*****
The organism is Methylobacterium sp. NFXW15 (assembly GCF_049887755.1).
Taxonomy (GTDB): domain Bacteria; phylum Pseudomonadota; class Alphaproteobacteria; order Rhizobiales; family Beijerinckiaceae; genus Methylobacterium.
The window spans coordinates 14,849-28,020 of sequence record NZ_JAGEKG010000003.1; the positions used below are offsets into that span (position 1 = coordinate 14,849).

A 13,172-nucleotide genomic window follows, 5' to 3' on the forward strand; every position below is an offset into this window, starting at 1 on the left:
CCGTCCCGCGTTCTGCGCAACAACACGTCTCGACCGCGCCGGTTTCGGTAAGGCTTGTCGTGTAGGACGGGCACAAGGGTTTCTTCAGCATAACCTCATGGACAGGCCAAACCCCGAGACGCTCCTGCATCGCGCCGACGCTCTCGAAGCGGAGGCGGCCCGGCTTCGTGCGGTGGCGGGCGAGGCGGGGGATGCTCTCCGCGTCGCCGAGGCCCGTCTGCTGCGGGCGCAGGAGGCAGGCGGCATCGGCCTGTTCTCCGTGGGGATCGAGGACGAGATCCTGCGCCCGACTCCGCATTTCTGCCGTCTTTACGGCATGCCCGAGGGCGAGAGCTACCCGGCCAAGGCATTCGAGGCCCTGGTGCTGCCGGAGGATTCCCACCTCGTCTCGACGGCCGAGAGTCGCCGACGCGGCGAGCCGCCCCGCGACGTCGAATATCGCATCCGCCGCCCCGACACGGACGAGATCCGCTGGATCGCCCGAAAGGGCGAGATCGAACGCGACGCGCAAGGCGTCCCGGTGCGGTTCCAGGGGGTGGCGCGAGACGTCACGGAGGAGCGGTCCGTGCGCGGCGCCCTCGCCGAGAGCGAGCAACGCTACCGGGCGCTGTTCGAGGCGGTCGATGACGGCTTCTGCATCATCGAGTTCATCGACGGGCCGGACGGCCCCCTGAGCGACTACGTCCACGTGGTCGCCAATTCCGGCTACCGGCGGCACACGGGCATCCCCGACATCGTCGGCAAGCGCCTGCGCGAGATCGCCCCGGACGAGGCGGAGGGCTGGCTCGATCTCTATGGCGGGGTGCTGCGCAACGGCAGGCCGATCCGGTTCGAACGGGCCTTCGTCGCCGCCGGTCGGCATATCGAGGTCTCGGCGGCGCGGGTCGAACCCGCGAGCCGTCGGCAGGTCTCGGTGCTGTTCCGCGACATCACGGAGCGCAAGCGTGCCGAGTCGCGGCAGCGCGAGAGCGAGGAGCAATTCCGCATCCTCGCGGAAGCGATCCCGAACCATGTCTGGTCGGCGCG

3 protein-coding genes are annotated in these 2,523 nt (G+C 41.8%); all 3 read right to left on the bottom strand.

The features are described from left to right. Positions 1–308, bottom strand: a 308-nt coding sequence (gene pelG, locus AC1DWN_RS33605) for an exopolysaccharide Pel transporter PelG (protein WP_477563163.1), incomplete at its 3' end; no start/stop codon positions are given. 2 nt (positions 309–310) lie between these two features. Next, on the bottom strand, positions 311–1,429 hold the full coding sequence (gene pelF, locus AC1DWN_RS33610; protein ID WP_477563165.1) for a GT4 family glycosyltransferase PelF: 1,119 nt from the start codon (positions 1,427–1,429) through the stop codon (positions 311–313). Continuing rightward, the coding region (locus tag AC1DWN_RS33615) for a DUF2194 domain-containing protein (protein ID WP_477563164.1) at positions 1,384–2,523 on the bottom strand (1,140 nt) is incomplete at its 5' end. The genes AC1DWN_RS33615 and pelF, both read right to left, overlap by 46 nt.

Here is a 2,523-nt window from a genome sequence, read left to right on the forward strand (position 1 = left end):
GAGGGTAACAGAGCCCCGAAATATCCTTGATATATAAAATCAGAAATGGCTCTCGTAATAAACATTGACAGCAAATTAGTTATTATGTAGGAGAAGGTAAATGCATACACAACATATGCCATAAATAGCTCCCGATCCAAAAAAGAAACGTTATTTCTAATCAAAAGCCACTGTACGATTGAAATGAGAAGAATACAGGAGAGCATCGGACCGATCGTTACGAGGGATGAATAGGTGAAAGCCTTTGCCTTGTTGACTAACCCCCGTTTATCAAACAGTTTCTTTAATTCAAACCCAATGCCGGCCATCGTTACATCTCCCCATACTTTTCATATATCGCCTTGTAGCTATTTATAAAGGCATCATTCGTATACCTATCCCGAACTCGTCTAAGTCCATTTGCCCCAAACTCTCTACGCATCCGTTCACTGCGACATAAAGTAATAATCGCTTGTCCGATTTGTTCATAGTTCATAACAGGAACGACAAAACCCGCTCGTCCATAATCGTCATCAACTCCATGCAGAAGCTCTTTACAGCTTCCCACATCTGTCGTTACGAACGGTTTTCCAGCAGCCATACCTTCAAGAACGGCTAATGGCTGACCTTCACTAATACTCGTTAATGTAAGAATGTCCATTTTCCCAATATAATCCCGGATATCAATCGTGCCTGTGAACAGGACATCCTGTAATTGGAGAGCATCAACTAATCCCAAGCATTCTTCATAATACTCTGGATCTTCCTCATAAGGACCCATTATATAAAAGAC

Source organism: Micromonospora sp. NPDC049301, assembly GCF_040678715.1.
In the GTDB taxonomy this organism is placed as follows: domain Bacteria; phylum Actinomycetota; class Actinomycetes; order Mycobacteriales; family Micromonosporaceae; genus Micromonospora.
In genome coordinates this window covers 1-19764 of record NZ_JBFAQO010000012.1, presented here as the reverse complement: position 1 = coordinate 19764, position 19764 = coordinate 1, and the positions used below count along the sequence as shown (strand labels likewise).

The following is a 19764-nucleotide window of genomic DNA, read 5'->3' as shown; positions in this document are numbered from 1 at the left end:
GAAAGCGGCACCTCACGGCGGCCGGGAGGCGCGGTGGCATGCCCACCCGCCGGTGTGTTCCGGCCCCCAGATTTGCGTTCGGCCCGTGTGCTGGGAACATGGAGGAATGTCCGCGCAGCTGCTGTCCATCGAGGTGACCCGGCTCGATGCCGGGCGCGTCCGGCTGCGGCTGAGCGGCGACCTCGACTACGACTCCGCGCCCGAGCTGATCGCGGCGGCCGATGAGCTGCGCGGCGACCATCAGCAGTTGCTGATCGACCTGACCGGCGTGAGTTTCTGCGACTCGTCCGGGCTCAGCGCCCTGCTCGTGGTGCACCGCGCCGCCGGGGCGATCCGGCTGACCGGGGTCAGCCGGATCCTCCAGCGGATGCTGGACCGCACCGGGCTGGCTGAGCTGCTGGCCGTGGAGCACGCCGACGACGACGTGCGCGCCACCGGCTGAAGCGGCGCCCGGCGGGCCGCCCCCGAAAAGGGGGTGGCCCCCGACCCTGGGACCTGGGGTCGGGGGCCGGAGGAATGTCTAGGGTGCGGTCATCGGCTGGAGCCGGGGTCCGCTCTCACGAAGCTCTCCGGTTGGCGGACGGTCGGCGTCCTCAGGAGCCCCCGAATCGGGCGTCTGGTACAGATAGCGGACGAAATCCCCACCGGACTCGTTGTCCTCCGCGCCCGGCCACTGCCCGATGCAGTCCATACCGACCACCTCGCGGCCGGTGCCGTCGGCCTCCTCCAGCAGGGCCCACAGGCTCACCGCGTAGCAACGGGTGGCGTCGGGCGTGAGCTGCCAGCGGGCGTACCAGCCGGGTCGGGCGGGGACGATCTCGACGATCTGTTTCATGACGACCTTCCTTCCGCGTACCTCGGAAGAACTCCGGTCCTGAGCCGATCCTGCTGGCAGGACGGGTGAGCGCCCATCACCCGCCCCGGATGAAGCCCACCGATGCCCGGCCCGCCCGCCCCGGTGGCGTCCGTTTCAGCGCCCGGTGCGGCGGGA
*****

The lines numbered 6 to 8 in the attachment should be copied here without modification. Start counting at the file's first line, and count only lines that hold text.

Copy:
3 protein-coding genes are annotated in these 2,523 nt (G+C 41.8%); all 3 read right to left on the bottom strand.

The features are described from left to right. Positions 1–308, bottom strand: a 308-nt coding sequence (gene pelG, locus AC1DWN_RS33605) for an exopolysaccharide Pel transporter PelG (protein WP_477563163.1), incomplete at its 3' end; no start/stop codon positions are given. 2 nt (positions 309–310) lie between these two features. Next, on the bottom strand, positions 311–1,429 hold the full coding sequence (gene pelF, locus AC1DWN_RS33610; protein ID WP_477563165.1) for a GT4 family glycosyltransferase PelF: 1,119 nt from the start codon (positions 1,427–1,429) through the stop codon (positions 311–313). Continuing rightward, the coding region (locus tag AC1DWN_RS33615) for a DUF2194 domain-containing protein (protein ID WP_477563164.1) at positions 1,384–2,523 on the bottom strand (1,140 nt) is incomplete at its 5' end. The genes AC1DWN_RS33615 and pelF, both read right to left, overlap by 46 nt.

Here is a 2,523-nt window from a genome sequence, read left to right on the forward strand (position 1 = left end):